Riyadh by Rail


Riyadh Public Transport Project (RPTP), one of the Kingdom's most ambitious projects, picks up steam this year as three consortia race against the clock to complete Saudi Arabia's first metro by the end of 2018.

Much to the chagrin of Riyadh commuters, extensive work for the Kingdom’s inaugural metro system is moving along at full steam in a race against the clock. The $22.5 billion Riyadh Public Transport Project (RPTP), which has resulted in an ever-changing but necessary array of road closures and detours is expected to be completed by the end of 2018, a deadline as ambitious as its scope. In total, the metro project measures 178km in length, broken up into six separate lines with an additional three-line Bus Rapid Transport (BRT) network, which will connect major places of Riyadh. All stations of the metro will be integrated with the bus network. Roughly 40% of the metro routes will be subterranean, and the three main consortia constructing the metro are contracted by the Arriyadh Development Authority (ADA).

Even so, the relatively short four-year deadline cannot come soon enough. The current population of Riyadh, already at 5.7 million, is expected to grow past 8 million over the next 15 years, if not more. Compounding the issue is the city’s current underwhelming public transport system; it is estimated that 90% of the population gets around mainly via car. The metro will also greatly expand the mobility of the city’s female population, who currently can only travel in cars as a passenger.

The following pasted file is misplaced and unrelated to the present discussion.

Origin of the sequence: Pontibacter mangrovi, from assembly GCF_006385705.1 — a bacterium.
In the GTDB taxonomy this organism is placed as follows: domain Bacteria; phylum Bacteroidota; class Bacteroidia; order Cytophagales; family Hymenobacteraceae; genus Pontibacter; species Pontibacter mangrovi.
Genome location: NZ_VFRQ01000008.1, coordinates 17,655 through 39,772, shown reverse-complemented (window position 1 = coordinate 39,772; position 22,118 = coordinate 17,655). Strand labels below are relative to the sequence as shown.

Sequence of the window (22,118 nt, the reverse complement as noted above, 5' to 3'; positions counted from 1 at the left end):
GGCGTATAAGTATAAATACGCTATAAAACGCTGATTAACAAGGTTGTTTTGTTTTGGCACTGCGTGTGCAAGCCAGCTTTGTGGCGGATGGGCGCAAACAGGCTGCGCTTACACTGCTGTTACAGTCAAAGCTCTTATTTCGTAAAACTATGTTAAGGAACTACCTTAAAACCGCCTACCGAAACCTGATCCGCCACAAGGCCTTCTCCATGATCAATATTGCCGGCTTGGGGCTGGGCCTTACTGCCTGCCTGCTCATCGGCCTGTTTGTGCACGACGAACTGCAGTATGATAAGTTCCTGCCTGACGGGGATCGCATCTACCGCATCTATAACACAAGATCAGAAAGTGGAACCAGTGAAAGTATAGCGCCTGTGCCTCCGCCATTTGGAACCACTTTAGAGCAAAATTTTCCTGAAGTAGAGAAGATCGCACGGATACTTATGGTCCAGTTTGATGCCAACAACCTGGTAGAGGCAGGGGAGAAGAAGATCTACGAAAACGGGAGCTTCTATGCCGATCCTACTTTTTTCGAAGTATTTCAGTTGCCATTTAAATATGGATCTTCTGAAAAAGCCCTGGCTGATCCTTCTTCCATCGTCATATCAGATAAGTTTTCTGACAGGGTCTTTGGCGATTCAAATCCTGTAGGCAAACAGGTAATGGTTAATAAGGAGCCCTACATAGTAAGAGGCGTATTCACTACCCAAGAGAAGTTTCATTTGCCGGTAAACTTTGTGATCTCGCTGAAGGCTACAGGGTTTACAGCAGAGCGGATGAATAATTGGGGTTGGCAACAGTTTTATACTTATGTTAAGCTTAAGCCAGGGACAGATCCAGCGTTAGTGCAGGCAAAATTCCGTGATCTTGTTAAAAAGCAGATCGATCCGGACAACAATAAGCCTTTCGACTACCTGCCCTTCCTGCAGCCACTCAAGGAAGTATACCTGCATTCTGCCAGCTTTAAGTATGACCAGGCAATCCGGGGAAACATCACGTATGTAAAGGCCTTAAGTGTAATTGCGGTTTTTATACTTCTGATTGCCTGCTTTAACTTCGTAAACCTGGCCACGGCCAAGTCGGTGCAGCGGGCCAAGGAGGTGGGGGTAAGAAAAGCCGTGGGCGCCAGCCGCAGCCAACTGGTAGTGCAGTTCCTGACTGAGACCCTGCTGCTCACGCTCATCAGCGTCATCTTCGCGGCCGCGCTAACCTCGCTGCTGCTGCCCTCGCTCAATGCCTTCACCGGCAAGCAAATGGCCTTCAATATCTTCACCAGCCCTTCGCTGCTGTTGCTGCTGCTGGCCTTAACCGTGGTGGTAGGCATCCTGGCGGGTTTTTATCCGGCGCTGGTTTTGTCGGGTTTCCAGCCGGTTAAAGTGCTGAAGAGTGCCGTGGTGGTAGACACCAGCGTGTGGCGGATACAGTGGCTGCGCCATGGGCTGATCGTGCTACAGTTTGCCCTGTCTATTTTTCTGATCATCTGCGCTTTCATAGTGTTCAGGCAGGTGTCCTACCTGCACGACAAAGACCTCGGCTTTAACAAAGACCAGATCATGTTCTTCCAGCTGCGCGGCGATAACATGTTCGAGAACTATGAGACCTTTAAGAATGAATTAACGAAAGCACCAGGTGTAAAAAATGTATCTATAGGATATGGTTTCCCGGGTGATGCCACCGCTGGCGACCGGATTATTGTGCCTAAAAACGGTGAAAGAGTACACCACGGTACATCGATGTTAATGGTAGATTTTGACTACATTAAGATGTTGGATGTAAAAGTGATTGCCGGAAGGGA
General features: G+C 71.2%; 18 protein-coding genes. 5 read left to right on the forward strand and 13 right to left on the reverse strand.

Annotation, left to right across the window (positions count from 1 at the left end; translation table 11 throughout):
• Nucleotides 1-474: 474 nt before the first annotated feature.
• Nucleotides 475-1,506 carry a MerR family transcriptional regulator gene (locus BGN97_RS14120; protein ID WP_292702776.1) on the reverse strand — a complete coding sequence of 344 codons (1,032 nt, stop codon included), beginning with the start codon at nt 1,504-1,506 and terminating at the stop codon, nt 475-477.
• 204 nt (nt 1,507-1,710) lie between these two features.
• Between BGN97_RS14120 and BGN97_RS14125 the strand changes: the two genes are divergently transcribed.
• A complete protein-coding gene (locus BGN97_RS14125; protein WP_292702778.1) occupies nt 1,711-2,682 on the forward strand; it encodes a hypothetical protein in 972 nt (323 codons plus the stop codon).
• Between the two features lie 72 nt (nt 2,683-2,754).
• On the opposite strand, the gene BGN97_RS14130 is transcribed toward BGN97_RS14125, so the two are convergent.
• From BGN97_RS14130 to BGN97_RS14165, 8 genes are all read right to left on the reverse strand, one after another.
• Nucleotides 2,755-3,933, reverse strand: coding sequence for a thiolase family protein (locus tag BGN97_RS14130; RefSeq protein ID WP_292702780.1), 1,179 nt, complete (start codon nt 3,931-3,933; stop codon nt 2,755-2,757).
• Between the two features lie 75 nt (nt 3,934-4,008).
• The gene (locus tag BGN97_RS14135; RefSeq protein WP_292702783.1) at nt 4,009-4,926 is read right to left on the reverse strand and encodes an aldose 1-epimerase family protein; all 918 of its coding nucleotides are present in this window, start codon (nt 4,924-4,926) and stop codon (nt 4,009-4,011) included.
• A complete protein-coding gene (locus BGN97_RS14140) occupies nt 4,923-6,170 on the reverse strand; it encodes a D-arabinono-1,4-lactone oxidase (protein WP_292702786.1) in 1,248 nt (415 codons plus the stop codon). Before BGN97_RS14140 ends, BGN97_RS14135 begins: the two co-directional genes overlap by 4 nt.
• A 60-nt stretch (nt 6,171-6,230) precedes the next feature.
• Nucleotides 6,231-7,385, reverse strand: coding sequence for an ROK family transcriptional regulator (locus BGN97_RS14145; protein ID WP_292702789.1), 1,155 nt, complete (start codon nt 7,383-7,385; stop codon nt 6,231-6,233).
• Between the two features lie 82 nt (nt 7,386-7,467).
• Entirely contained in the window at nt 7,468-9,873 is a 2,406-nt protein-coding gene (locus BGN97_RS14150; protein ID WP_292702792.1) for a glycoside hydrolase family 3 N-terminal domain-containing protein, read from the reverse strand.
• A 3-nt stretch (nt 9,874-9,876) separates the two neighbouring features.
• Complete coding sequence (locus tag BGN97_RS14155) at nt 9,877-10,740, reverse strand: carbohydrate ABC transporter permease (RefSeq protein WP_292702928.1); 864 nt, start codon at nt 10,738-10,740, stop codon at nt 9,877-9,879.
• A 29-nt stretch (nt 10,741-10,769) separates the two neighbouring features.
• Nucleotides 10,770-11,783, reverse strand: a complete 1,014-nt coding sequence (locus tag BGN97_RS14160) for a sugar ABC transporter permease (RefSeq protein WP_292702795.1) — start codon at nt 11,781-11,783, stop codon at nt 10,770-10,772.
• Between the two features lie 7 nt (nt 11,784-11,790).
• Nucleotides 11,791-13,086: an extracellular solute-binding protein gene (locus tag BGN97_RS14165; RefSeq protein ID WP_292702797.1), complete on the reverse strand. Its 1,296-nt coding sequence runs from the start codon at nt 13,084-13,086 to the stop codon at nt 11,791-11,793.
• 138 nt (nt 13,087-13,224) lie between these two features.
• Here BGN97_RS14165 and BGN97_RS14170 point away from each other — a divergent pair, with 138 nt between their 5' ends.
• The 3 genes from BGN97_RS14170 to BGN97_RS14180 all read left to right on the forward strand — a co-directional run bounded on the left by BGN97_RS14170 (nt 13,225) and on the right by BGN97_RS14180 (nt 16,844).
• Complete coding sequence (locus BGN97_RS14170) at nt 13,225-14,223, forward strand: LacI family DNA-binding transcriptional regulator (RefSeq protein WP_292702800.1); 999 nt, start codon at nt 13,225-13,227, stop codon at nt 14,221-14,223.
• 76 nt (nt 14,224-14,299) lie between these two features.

Along with other megaprojects currently underway in the capital—such as the King Abdullah Financial District, major expansion projects to King Khaled International Airport, as well as other significant housing and infrastructure projects, the Riyadh metro has attracted more than its fair share of international investors and firms. Even more importantly, the state-of-the-art project will act as a vehicle for technology and knowledge transfer.

Back in August 2013, contracts for the metro’s lines were awarded to three consortia: BACS, ANM, and FAST. BACS, which includes Bechtel, Almanbani General Contractors, Consolidated Contractors Company and Siemens, is responsible for lines 1 and 2, for a total value of just under $10 billion

Another $5.2 billion in total contracts for Line 3 was awarded to ANM, which includes Ansaldo STS, Salini-Impregilo, Larsen & Toubro, Nesma, and Bombardier. Larsen & Toubro and Nesma are contracted to supply civil works services, while Bombardier is responsible for procuring vehicles. Ansaldo STS will do technology services for the line

The FCC Construction-led FAST consortium was awarded $7.9 billion in contracts for lines 4, 5, and 6. Other companies in the consortium include Samsung, Alstom, Strukton, Freyssinet Saudi Arabia, Typsa, and Setec. The $7.9 billion will be financed through the Public Investment Fund of the government of Saudi Arabia.

Alstom will supply 69 metro trains for the Riyadh Metro project, including new technology from the company in the form of its HESOP and Appitrack system.

Other foreign companies to win contracts for the complex project include Indra, which secured a $300 million contract at the beginning of 2015 for the metro’s ticketing and access control systems. The contract—which was won over nine other competing bids—also calls for a 54-month implementation phase and an additional 10 years of maintenance and support.

In March, Malaysia’s Eversendai was awarded the steel work contract for lines 1 and 2. Eversendai continues its foray into the GCC, after having won a contract for Qatar’s Al Wahda Arches over strong competition from South Korean and European firms.